Enrollment below target for insurance marketplace, on track for private option


LITTLE ROCK — With Monday’s enrollment deadline for the Arkansas Health Insurance Marketplace looming, only 33,569 Arkansans have enrolled, a number well below initial projections, state officials said Thursday.

But officials said enrollment is right on track for the private option — which has no enrollment deadline — with just under 150,000 Arkansans having applied and been found eligible for the program and about 106,000 having completed enrollment.

Officials have said in the past they expected 250,000 to obtain insurance through the private option and another 250,000 to obtain insurance through the exchange outside of the private option.

The private option is Arkansas’ program that uses federal Medicaid money to subsidize private insurance for people earning up to 138 percent of the federal poverty level. People who earn too much to qualify for the private option can obtain federal subsidies to buy insurance through the insurance marketplace, or exchange, if their earnings are within 400 percent of the federal poverty level.

State Insurance Commissioner Jay Bradford said Thursday technical problems with the federal marketplace website initially slowed enrollment outside the private option.

“They’re playing catch-up. I don’t think the state of Arkansas under the private option is playing catch-up. I think that they’re basically right on time,” Bradford told reporters after testifying before the House and Senate committees on public health welfare and labor.

The Obama administration has said the enrollment deadline for the insurance exchanges will be extended beyond Monday for people who have begun the process but have not been able to complete it.

“That will increase that 30,000 enrollment there, based on how many people have started the enrollment process,” Bradford said. “And typically people wait till the last moment, especially younger people. So that would be probably very good for people who have waited a little long but still have a second chance of securing protection.”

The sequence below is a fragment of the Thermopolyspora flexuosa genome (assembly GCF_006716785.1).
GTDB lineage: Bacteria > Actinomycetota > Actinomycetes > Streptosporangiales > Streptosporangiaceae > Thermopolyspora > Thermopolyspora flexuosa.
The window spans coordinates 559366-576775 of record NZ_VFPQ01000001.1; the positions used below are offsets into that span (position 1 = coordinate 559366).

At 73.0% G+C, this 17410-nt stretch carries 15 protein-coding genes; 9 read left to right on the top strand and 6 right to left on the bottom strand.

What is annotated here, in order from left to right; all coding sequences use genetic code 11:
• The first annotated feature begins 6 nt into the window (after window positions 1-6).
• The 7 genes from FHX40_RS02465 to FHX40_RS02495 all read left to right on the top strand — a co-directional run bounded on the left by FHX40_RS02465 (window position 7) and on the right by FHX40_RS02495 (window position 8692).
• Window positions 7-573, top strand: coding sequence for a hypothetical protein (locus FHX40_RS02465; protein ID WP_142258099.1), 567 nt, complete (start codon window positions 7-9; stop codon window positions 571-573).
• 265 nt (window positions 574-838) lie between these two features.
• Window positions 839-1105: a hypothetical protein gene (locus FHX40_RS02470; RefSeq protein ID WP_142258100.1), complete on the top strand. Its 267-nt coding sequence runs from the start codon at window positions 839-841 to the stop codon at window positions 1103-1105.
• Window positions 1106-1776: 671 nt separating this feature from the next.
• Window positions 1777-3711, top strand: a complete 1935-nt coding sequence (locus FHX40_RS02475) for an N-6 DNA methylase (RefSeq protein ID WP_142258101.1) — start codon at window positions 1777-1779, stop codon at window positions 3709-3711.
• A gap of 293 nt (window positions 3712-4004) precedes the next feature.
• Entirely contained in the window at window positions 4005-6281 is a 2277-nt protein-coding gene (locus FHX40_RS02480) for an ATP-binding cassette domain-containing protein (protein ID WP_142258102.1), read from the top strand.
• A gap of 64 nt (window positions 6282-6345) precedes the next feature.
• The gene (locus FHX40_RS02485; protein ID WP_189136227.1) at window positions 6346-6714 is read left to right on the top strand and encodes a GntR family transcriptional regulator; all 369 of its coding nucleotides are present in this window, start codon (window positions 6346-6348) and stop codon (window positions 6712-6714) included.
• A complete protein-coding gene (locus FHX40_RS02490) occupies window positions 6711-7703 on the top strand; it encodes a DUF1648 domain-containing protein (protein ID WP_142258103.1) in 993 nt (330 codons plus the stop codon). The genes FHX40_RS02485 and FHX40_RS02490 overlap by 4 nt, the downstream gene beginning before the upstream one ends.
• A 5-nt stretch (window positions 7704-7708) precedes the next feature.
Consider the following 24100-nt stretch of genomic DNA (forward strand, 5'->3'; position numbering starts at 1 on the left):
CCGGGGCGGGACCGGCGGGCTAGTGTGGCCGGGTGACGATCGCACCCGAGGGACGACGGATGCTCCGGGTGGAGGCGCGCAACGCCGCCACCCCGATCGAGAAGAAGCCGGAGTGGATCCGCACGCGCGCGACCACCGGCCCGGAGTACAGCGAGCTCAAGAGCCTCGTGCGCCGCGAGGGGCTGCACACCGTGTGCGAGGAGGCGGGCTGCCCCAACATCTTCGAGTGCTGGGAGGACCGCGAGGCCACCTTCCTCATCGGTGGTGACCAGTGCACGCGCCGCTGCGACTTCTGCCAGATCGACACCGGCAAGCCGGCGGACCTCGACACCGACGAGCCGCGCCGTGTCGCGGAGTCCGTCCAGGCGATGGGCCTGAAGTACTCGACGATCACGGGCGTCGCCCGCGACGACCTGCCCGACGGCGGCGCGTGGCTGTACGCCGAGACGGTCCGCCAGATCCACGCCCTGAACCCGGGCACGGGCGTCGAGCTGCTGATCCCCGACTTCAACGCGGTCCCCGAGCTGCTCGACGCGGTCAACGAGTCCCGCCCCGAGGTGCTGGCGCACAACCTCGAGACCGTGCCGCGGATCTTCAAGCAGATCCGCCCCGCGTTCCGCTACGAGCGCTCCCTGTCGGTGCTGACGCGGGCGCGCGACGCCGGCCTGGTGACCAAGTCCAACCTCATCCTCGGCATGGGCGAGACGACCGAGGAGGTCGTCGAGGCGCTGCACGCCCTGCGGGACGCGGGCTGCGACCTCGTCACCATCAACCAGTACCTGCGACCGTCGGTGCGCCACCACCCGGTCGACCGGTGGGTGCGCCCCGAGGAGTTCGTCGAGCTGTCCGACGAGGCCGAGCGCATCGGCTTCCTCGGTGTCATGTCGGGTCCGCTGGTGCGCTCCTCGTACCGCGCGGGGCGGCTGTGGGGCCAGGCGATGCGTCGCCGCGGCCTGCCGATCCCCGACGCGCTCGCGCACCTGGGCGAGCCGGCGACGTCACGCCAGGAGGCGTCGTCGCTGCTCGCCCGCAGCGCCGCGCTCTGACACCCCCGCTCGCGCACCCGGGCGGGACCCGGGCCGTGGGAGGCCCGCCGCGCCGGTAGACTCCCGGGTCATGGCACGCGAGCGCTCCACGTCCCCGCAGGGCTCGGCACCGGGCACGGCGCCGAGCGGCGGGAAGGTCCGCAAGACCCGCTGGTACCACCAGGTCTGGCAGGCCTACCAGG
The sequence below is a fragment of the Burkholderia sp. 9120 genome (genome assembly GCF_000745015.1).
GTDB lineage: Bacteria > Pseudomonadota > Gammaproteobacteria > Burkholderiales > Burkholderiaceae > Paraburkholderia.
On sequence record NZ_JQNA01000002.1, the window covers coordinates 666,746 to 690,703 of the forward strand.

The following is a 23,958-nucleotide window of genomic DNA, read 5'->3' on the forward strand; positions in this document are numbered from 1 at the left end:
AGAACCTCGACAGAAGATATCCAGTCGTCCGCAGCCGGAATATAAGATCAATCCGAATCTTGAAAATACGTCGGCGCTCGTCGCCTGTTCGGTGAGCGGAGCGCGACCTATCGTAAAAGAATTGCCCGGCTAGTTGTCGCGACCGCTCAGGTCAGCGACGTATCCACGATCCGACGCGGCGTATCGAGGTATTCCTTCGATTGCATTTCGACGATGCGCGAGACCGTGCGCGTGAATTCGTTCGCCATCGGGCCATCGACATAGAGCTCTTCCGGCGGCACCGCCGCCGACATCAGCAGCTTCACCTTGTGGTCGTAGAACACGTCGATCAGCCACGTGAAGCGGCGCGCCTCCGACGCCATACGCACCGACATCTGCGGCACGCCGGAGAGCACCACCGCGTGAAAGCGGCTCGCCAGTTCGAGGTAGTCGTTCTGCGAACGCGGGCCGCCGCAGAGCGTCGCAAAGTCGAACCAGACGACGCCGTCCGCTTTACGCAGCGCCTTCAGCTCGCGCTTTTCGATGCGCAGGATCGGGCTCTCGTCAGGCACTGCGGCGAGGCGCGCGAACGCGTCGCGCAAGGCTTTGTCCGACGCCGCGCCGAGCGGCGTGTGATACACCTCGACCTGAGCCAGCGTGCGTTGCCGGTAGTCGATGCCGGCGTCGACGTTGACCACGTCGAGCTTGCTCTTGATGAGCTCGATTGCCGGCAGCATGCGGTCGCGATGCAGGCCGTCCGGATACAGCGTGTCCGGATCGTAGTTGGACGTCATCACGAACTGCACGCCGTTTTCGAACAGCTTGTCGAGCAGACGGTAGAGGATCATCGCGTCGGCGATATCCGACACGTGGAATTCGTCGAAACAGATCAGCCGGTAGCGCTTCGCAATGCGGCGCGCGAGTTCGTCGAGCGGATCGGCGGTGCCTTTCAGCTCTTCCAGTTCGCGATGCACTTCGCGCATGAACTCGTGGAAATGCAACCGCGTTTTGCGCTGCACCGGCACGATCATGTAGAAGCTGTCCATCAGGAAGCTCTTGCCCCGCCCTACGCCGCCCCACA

A second enrollment period for the insurance marketplace is expected to begin next fall. Bradford said he still expects 250,000 Arkansans to enroll eventually, but “it will just probably take longer than the original projections.”

The state Legislature has blocked the state Insurance Department from promoting the marketplace, which “certainly would be a factor” as well, Bradford said.

Because it cannot promote the exchange, the Insurance Department has lowered a grant request for the marketplace from $10.8 million to $1.45 million.

During the committee hearing, state Surgeon General Joe Thompson testified that the private option appears to be achieving its goals, including reducing uncompensated care at hospitals, based on anecdotal evidence.

“We’ll work to try to get you a real number there, but from multiple hospitals it’s in the multiple hundreds of thousands of dollars that they’ve seen a reduction in uncompensated care, January-February this year compared to January-February last year,” Thompson said.

Some legislators cited a study that found emergency-room visits by low-income people in Oregon increased after the federal Affordable Care Act went into effect. They asked what was being done in Arkansas to reduce unnecessary ER visits, which was one of the goals of the health care overhaul.

Thompson said that for many who have lacked insurance in the past, the ER by necessity has been their only source of care, so “it’s a consistent education and consistent message we’re going to have to give over the coming months, that your best place to get care is not the emergency room.”

State Medicaid Director Andy Allison said a fact that has been lost in news reports on the Oregon study is that the appropriate use of health care saw a bigger increase than inappropriate use of emergency rooms did.

Thompson also told the panel the board of directors of the health insurance marketplace has taken “an important step” by offering the job of executive director to Cheryl Smith, former director of Utah’s insurance exchange. Smith has not yet said whether she will accept the offer.